Although the microdroplet technique is well suited for producing nearly arbitrarily small particles (down to a single molecule limit), optical diffraction is obviously not suitable for probing particles smaller than a few hundred nanometers. To complement our experimental effort

Figure 2. Two-dimensional diffraction data from 50:50 w/w PVC/PS blend particles produced from an 8 ftm diameter droplet (above left), and a 35 fim diameter droplet (right).

on larger sized particles, we have also investigated various dynamical and steady-state properties of much smaller polymer and polymer blend nanoparticles (1 - 10 nm diameter) using molecular dynamics tools. These simulations allow development of some insight into the structure, and properties of polymer-blend particles, as well as aiding in interpretation of experimental results and guiding future experiments. Using classical molecular dynamics techniques, we have examined polymer nanoparticles of varying size (up to 300,000 atoms), chain-lengths (between 50-200 monomers), and intermolecular interaction energy allowing the systematic study of size-dependent physical properties and time dependence of segregation/equilibration of these particles.[12]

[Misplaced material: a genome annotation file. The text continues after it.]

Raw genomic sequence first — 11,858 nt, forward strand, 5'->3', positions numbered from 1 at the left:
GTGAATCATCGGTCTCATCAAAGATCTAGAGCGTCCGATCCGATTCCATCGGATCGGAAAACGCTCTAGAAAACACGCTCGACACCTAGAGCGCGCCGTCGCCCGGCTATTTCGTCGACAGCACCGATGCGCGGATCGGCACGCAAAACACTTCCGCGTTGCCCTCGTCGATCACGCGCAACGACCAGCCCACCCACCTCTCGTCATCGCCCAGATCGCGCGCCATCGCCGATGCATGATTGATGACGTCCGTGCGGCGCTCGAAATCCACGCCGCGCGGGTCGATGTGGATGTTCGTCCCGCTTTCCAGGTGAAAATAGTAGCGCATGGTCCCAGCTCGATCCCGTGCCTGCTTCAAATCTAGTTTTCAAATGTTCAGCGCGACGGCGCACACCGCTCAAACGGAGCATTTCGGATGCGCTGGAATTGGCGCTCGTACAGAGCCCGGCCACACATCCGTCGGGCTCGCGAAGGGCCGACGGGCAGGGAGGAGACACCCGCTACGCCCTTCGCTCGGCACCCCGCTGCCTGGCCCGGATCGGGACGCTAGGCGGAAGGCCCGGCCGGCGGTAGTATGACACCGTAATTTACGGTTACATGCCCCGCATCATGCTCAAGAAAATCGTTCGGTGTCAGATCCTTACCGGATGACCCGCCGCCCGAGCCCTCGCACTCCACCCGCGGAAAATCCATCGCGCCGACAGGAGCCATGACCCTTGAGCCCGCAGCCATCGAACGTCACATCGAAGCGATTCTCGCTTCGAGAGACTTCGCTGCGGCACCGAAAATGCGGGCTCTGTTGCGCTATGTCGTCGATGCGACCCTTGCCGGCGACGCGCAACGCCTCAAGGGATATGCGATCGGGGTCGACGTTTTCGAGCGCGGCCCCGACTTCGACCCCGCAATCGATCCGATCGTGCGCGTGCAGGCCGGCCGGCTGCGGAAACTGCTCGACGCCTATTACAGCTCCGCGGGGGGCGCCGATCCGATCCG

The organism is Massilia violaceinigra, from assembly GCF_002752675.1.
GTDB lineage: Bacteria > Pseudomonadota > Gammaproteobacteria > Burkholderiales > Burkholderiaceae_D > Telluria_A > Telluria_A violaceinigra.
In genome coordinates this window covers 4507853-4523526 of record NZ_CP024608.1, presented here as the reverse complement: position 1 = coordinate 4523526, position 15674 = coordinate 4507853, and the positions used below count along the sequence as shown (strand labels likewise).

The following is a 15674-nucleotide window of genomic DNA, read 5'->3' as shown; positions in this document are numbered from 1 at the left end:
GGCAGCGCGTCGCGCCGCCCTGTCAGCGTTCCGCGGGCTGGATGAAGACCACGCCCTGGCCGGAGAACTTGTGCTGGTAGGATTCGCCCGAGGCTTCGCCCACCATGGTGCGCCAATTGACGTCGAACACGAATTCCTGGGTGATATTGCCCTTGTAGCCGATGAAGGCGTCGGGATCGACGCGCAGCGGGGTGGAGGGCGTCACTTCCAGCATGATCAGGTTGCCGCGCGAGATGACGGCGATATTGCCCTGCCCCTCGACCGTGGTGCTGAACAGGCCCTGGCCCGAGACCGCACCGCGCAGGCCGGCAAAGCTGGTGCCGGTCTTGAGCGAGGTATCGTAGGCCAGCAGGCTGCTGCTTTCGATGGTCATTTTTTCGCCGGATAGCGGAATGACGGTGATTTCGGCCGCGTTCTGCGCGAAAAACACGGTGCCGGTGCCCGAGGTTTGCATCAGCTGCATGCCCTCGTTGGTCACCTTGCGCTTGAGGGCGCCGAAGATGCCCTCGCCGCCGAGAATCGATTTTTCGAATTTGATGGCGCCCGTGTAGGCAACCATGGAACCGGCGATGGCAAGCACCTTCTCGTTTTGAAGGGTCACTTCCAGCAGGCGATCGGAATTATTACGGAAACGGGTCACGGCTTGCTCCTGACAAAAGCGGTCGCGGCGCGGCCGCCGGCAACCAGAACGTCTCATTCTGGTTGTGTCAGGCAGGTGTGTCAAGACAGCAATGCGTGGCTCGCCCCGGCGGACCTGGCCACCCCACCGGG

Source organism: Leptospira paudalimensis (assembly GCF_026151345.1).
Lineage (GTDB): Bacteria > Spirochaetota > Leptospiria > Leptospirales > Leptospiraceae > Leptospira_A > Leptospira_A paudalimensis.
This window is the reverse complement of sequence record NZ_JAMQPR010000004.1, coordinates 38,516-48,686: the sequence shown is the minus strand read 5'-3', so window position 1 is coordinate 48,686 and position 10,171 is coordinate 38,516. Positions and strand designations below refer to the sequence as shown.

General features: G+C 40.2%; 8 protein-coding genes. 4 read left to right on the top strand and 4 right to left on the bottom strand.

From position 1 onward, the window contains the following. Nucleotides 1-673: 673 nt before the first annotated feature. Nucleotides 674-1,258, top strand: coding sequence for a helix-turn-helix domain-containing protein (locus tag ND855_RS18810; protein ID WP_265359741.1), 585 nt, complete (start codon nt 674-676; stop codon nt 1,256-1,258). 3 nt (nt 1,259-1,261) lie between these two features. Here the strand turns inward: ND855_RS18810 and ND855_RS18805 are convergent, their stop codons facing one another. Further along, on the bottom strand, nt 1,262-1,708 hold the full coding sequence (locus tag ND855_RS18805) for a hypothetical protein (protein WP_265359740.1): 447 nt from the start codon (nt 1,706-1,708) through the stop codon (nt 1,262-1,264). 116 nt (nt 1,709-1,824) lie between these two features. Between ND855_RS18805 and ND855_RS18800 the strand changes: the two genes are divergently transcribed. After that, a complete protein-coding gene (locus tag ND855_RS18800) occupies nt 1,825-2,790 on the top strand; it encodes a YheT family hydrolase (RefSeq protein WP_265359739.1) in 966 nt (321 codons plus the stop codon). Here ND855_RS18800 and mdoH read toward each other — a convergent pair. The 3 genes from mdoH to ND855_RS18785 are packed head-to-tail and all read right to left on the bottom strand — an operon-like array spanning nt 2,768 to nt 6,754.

Work currently in progress in our laboratory is focusing primarily on diffraction-based probes of structural dynamics and phase transitions in single- and multi-component polymer particles. The extremely high sensitivity to size and refractive index (relative uncertainties of 10"4, and 5 x 10"4 respectively) should

make it straightforward to observe structural phase transitions accompanied by volume changes on the order of 1 percent. Other work is involved with synthesis and spectroscopy of polymer nanoparticles (5 - 10 nm diam.) with a small residual charge.[13] In close analogy with 2-dimen.sional electron confinement in semi-conductor nanocrystals or quantum dots, the 3-dimensional